- Luis Quintino added an answer:8How can I do the titration of the lentivirus with qPCR?
I have produced lentivirus with my gene of interest. the protocol refers to some papers(Kutner, R., Zhang, X.-Y. & Reiser, J. Production, concentration and titration of pseudotyped HIV-1-based lentiviral vectors. Nature Protocols 4, 495–505 (2009).) My question is how to perform the qPCR and analyze the result?(I can not understand the formula of this paper)
I purchased qPCR assay of GAG and RNaseP
Review of the previous experiments:
Day0: Seed 5*104 U87 cells/well in each 6 well plate.
Day1: Harvest 10ml supernatant containing LV from 293T cell culture. And concentrated to 100ul, split to 20ul/tube and store in-80’C. Dilute this stock 1ul in 99ul PBS, and add 0.5ul, 5ul, 50ul to designed U87 cell in 6well plate (each well has 1.2*105cell). One well is no infection ctr.(only add Polybrene).
Day2: Replace U87 cell medium to remove LV.
Day5: Harvest U87(96 after infection), and extract gDNA, then store in -20’C.
*qPCR assay of GAG and RNaseP(purchased from Life)
Result of qPCR
Mean Cq(GAG) Mean Cq(RNaseP)
0.5ul 29.71 23.95
5ul 26.95 24.01
50ul 23.97 24.11
* this is the Data analysis of the protocol:
"vector copy numbers in HOS cells are normalized to human RNaseP gene copies and presented as proviral copies per genome equivalent. Calculate titers (integration units per ml, IU/ml) according to the following formula:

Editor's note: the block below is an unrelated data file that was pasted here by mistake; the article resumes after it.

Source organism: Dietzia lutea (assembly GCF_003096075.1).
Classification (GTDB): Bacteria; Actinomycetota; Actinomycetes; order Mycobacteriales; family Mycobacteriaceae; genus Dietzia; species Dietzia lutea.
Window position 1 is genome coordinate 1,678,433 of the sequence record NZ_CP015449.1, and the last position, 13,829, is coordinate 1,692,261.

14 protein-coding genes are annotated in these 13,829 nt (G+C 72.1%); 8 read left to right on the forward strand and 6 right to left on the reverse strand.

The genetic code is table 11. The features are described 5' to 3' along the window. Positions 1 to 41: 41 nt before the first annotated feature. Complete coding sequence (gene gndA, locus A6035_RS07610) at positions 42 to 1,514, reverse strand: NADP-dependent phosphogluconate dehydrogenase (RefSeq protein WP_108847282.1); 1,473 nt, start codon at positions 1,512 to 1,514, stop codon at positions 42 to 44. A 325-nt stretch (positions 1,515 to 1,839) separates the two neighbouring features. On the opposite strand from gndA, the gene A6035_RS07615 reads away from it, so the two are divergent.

IU/ml= C x N x D x 1,000)/V, where C = proviral copies per genome, N = number of cells at time of transduction (corresponding to about 1 x 105 HOS cells per well), D = dilution of vector preparation, V = volume of diluted vector
added in each well for transduction. "
summarize of my question:
1. What is the meaning of the 1st sentence? is that mean C value=2^(CqRNaseP-CqGAG) ???
2. This protocol dosen't need standard curve(I think). is the method which use standard curve is more accurate? now I have my plasmid of lentivector which contain GAG, so do I need to purchase a plasmid containing RNaseP?
3. Briefly speaking, how to analyze the qPCR result for LV titration?
Looking forward your help! thanks!
as the specific conditions of each cPCR reaction vary, we need to set one reaction as a normaliser. in our case the highest concentration of REF LV. In that reaction the dCT was 2.01. We then use this value to calculate the ddCT across the qPCR run.
Ref Titer is the tiger of the reference batch
Hope it helps,
- Nicolas Grandchamp added an answer:6Has anyone got a protocol for lentiviral transduction of B-CLL cells?
I have been trying to transduce primary CLL cells with virus made using psPAX2 and pMD2.G plasmids. The virus I have generated works because I have managed to transduce HEK cells as well as the CLL cell line MEC-1. However, I haven't had any success with primary CLL cells. I have tested different polybrene concentrations, concentrating the viral supernatant in an ultracentrifuge as well spinnoculation without any luck.
If anyone has any suggestions or even better a protocol that they would be willing to share I would be most grateful.
As described through the link I put, I advise you to transduce cell in 24-well plate in a volume of 200ul with 10^2-10^4 cells.
About the promoter CMV is not a realy good promoter in your experimental context but Emu should be.
I advise you also to do a condition with DEAE-D
Let me know if you have other question or about the results of your next transductions!
About Molecular Cloning
A platform to ask questions and discuss the procedures involved in Molecular Cloning.